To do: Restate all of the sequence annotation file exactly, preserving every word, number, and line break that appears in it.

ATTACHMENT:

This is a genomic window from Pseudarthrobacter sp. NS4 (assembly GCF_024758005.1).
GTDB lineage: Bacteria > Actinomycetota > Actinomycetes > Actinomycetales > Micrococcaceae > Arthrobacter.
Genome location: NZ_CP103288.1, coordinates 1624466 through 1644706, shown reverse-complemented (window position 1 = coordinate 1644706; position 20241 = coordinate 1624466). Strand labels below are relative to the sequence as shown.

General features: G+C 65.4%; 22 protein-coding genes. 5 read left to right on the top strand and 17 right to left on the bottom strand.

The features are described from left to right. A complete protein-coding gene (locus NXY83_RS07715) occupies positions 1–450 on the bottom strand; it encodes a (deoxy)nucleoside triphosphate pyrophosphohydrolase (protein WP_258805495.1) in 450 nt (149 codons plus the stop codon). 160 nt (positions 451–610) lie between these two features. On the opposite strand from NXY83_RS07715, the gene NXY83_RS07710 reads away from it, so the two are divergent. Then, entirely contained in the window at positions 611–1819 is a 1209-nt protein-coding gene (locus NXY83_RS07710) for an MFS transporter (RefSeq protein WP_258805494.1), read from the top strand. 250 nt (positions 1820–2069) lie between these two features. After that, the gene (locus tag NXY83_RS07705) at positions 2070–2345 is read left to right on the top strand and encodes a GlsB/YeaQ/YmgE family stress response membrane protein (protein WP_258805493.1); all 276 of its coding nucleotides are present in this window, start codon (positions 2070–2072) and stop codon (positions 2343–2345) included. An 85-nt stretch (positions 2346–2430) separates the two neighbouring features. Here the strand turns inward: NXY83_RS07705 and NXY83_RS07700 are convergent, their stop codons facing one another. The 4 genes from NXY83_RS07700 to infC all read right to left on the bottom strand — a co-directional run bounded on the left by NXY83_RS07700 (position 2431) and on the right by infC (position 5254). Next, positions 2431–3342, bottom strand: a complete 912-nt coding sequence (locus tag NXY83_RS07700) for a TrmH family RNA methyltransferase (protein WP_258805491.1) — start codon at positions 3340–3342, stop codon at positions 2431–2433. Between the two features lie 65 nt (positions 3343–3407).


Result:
This is a genomic window from Pseudarthrobacter sp. NS4 (assembly GCF_024758005.1).
GTDB lineage: Bacteria > Actinomycetota > Actinomycetes > Actinomycetales > Micrococcaceae > Arthrobacter.
Genome location: NZ_CP103288.1, coordinates 1624466 through 1644706, shown reverse-complemented (window position 1 = coordinate 1644706; position 20241 = coordinate 1624466). Strand labels below are relative to the sequence as shown.

General features: G+C 65.4%; 22 protein-coding genes. 5 read left to right on the top strand and 17 right to left on the bottom strand.

The features are described from left to right. A complete protein-coding gene (locus NXY83_RS07715) occupies positions 1–450 on the bottom strand; it encodes a (deoxy)nucleoside triphosphate pyrophosphohydrolase (protein WP_258805495.1) in 450 nt (149 codons plus the stop codon). 160 nt (positions 451–610) lie between these two features. On the opposite strand from NXY83_RS07715, the gene NXY83_RS07710 reads away from it, so the two are divergent. Then, entirely contained in the window at positions 611–1819 is a 1209-nt protein-coding gene (locus NXY83_RS07710) for an MFS transporter (RefSeq protein WP_258805494.1), read from the top strand. 250 nt (positions 1820–2069) lie between these two features. After that, the gene (locus tag NXY83_RS07705) at positions 2070–2345 is read left to right on the top strand and encodes a GlsB/YeaQ/YmgE family stress response membrane protein (protein WP_258805493.1); all 276 of its coding nucleotides are present in this window, start codon (positions 2070–2072) and stop codon (positions 2343–2345) included. An 85-nt stretch (positions 2346–2430) separates the two neighbouring features. Here the strand turns inward: NXY83_RS07705 and NXY83_RS07700 are convergent, their stop codons facing one another. The 4 genes from NXY83_RS07700 to infC all read right to left on the bottom strand — a co-directional run bounded on the left by NXY83_RS07700 (position 2431) and on the right by infC (position 5254). Next, positions 2431–3342, bottom strand: a complete 912-nt coding sequence (locus tag NXY83_RS07700) for a TrmH family RNA methyltransferase (protein WP_258805491.1) — start codon at positions 3340–3342, stop codon at positions 2431–2433. Between the two features lie 65 nt (positions 3343–3407).